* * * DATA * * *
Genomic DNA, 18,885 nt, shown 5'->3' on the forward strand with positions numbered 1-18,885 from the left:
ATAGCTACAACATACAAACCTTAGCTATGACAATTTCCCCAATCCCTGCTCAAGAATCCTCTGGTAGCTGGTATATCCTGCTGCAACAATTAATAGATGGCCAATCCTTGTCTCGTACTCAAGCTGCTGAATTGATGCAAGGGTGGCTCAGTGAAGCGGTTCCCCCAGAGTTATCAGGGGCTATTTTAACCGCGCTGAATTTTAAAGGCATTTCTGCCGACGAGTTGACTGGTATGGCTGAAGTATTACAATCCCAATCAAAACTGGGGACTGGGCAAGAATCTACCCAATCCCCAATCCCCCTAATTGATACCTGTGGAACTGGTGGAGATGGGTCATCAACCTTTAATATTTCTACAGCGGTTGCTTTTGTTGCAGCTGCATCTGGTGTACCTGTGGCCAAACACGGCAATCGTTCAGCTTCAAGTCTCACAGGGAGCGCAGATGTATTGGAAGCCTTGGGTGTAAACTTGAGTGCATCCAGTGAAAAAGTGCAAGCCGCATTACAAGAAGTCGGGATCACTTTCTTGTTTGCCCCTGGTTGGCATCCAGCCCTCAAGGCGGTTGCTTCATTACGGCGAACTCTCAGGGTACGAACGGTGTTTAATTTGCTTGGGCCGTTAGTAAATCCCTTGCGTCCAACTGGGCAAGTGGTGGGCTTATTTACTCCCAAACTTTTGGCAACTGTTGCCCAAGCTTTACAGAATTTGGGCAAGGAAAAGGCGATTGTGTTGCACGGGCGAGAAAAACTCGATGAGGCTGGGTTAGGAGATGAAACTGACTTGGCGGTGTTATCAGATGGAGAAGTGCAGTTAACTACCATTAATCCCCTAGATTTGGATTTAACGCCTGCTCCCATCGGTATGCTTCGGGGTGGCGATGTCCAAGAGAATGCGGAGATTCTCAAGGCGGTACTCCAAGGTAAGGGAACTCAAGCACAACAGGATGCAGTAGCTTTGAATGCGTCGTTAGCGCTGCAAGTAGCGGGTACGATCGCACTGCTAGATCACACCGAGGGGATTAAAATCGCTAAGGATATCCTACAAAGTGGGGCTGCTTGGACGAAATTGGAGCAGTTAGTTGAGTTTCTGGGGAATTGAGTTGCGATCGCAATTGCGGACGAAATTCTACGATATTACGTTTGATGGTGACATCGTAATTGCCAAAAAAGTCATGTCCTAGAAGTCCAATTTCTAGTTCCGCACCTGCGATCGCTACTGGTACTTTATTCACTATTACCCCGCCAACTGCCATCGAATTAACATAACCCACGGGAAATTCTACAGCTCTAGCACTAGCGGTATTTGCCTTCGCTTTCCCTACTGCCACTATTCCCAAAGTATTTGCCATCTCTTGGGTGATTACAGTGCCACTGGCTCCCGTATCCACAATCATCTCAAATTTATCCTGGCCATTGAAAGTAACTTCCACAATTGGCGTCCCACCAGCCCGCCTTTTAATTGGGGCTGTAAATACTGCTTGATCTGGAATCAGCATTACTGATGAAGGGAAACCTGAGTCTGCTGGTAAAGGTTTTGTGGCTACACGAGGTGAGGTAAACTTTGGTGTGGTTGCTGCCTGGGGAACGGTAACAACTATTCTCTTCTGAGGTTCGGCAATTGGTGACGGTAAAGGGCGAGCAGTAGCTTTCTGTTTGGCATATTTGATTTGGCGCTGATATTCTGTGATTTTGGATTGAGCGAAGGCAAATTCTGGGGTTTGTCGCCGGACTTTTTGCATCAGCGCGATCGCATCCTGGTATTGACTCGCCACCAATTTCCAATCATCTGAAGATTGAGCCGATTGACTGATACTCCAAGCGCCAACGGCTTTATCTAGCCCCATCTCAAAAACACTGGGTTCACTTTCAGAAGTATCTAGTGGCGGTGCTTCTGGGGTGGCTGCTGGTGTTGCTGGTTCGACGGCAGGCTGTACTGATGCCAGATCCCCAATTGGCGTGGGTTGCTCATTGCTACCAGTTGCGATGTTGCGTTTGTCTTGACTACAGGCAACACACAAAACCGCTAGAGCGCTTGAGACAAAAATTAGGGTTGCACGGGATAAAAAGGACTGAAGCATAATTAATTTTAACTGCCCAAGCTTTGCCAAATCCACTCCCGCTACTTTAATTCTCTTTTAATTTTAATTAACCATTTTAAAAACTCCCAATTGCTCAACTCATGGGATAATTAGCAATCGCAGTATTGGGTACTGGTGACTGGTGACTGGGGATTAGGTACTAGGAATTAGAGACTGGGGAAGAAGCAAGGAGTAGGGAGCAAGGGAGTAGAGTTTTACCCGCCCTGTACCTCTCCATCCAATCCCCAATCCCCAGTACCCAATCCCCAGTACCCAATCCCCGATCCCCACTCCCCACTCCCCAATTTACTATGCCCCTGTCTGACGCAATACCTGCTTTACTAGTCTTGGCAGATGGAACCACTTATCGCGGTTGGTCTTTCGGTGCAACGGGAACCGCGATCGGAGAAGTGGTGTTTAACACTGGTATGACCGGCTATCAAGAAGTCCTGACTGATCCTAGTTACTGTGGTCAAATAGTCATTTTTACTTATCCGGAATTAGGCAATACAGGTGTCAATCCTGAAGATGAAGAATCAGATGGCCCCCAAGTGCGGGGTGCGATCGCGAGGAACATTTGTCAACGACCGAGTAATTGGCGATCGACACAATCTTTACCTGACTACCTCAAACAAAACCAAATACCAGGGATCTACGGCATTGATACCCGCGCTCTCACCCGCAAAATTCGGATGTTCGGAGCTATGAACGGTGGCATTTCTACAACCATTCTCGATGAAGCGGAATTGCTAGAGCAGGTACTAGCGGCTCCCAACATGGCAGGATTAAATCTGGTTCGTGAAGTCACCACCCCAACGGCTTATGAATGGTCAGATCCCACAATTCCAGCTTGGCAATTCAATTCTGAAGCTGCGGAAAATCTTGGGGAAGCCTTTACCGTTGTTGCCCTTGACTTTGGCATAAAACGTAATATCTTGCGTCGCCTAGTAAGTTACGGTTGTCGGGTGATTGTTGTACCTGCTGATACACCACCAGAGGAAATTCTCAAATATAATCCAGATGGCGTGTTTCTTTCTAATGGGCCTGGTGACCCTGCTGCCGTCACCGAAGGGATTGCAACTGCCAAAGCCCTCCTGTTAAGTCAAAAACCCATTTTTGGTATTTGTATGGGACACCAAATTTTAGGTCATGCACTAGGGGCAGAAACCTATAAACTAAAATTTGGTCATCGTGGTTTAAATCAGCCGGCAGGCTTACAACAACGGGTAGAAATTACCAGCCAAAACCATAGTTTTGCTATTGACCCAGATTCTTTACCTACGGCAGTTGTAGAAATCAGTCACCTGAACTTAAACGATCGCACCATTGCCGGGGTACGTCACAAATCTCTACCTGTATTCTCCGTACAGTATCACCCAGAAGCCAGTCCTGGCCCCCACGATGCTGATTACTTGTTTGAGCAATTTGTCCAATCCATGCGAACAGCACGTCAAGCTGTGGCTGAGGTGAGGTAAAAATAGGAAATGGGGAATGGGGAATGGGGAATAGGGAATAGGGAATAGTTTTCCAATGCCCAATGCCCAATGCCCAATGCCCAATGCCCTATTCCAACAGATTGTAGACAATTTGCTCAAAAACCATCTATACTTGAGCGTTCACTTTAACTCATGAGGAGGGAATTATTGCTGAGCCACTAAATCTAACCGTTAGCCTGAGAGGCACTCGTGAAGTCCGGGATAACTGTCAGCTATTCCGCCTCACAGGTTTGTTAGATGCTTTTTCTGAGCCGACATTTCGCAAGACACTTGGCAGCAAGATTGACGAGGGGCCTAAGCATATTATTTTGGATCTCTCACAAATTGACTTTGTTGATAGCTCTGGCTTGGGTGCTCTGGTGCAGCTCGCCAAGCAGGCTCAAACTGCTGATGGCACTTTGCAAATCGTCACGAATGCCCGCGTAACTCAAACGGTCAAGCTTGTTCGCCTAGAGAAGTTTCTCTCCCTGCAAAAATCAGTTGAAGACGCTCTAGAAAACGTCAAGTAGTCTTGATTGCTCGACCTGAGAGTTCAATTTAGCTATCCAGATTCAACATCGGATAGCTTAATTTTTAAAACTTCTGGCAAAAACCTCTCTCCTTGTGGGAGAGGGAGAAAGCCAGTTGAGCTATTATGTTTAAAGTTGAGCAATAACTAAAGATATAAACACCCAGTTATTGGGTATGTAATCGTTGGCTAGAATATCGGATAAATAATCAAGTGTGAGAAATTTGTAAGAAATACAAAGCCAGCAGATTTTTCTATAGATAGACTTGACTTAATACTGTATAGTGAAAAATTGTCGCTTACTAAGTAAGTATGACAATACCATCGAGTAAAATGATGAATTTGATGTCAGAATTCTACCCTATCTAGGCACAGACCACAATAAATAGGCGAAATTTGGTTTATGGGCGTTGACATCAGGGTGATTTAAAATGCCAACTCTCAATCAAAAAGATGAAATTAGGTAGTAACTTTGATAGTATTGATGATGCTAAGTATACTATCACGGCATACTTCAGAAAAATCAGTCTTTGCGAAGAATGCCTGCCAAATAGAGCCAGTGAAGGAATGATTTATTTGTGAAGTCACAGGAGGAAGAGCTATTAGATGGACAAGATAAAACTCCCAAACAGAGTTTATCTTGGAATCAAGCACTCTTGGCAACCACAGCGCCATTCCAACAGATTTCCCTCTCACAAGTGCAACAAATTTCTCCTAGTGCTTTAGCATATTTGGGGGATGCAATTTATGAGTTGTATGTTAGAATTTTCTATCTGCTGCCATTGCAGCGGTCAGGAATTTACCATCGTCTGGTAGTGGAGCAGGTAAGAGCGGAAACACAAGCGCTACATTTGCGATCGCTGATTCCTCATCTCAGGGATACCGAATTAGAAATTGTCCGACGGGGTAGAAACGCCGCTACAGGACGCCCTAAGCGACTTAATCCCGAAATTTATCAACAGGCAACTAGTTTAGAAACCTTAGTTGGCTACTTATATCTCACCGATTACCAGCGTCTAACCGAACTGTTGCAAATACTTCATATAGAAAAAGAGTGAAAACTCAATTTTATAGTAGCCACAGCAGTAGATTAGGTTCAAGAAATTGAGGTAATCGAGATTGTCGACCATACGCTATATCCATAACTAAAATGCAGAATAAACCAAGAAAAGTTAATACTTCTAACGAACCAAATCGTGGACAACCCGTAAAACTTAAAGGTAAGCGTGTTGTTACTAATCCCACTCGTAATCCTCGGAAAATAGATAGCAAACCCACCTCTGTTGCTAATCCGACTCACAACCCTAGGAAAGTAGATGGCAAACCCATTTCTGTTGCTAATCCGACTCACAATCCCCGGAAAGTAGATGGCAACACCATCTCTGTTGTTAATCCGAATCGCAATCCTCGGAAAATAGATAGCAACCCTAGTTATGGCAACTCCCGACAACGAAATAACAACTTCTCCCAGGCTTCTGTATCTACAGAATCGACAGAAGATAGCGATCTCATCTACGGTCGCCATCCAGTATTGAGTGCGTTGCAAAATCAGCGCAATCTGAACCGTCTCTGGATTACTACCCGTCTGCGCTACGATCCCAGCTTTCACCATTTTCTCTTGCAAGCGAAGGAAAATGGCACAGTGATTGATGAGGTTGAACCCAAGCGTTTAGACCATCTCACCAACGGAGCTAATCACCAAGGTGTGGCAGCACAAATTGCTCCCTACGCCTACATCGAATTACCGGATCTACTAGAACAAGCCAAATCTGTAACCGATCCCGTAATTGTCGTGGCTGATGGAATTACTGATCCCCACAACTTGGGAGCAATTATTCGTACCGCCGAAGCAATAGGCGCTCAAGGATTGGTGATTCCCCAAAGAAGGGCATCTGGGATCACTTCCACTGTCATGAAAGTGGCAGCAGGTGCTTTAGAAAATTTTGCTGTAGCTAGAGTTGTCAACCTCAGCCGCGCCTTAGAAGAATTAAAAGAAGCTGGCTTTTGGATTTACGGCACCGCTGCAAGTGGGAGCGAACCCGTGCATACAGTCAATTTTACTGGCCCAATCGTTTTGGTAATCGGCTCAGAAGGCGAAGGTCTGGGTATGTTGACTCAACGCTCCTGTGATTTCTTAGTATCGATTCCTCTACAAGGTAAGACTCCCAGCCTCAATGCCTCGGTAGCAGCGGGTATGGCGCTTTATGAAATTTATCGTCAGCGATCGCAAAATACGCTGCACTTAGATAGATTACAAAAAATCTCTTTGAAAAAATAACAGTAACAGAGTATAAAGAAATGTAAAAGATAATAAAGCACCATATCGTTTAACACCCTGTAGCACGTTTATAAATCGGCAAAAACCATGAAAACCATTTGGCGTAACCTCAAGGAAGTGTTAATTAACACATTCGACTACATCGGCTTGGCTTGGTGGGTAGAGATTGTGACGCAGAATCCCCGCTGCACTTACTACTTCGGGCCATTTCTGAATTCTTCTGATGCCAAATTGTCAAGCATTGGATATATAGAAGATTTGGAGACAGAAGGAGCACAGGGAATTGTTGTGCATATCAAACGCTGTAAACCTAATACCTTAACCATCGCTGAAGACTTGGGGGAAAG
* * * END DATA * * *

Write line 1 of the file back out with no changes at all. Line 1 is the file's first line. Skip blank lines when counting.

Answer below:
Genomic DNA, 18,885 nt, shown 5'->3' on the forward strand with positions numbered 1-18,885 from the left: